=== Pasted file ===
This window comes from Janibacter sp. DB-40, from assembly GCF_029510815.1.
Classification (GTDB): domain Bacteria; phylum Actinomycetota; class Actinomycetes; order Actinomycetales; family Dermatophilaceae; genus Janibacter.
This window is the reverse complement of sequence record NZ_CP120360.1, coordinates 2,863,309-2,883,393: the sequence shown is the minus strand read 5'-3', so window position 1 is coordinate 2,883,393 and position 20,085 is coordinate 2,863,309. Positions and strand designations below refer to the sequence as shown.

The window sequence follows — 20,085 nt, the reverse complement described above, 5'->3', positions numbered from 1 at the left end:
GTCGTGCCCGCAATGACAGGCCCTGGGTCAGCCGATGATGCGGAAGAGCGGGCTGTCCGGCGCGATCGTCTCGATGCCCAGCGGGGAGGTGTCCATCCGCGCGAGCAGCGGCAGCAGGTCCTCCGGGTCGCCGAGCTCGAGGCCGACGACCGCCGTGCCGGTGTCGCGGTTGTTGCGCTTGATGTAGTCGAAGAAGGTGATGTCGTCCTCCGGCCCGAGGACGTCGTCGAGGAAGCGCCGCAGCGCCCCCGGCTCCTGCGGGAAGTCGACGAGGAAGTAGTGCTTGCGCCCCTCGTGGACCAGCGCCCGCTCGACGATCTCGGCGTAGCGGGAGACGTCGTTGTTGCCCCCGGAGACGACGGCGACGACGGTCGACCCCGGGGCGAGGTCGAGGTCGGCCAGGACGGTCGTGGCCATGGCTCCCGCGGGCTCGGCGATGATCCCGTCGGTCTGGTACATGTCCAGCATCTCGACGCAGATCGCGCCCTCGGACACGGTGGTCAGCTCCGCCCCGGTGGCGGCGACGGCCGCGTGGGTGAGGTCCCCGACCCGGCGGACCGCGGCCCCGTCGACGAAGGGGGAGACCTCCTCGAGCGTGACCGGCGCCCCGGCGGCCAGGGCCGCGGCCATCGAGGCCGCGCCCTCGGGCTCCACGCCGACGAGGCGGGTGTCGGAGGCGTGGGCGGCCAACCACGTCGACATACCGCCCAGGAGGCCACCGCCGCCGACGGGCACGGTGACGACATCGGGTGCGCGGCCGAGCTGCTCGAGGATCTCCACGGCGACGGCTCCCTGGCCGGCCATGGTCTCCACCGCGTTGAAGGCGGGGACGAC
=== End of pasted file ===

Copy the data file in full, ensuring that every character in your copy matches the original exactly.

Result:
This window comes from Janibacter sp. DB-40, from assembly GCF_029510815.1.
Classification (GTDB): domain Bacteria; phylum Actinomycetota; class Actinomycetes; order Actinomycetales; family Dermatophilaceae; genus Janibacter.
This window is the reverse complement of sequence record NZ_CP120360.1, coordinates 2,863,309-2,883,393: the sequence shown is the minus strand read 5'-3', so window position 1 is coordinate 2,883,393 and position 20,085 is coordinate 2,863,309. Positions and strand designations below refer to the sequence as shown.

The window sequence follows — 20,085 nt, the reverse complement described above, 5'->3', positions numbered from 1 at the left end:
GTCGTGCCCGCAATGACAGGCCCTGGGTCAGCCGATGATGCGGAAGAGCGGGCTGTCCGGCGCGATCGTCTCGATGCCCAGCGGGGAGGTGTCCATCCGCGCGAGCAGCGGCAGCAGGTCCTCCGGGTCGCCGAGCTCGAGGCCGACGACCGCCGTGCCGGTGTCGCGGTTGTTGCGCTTGATGTAGTCGAAGAAGGTGATGTCGTCCTCCGGCCCGAGGACGTCGTCGAGGAAGCGCCGCAGCGCCCCCGGCTCCTGCGGGAAGTCGACGAGGAAGTAGTGCTTGCGCCCCTCGTGGACCAGCGCCCGCTCGACGATCTCGGCGTAGCGGGAGACGTCGTTGTTGCCCCCGGAGACGACGGCGACGACGGTCGACCCCGGGGCGAGGTCGAGGTCGGCCAGGACGGTCGTGGCCATGGCTCCCGCGGGCTCGGCGATGATCCCGTCGGTCTGGTACATGTCCAGCATCTCGACGCAGATCGCGCCCTCGGACACGGTGGTCAGCTCCGCCCCGGTGGCGGCGACGGCCGCGTGGGTGAGGTCCCCGACCCGGCGGACCGCGGCCCCGTCGACGAAGGGGGAGACCTCCTCGAGCGTGACCGGCGCCCCGGCGGCCAGGGCCGCGGCCATCGAGGCCGCGCCCTCGGGCTCCACGCCGACGAGGCGGGTGTCGGAGGCGTGGGCGGCCAACCACGTCGACATACCGCCCAGGAGGCCACCGCCGCCGACGGGCACGGTGACGACATCGGGTGCGCGGCCGAGCTGCTCGAGGATCTCCACGGCGACGGCTCCCTGGCCGGCCATGGTCTCCACCGCGTTGAAGGCGGGGACGAC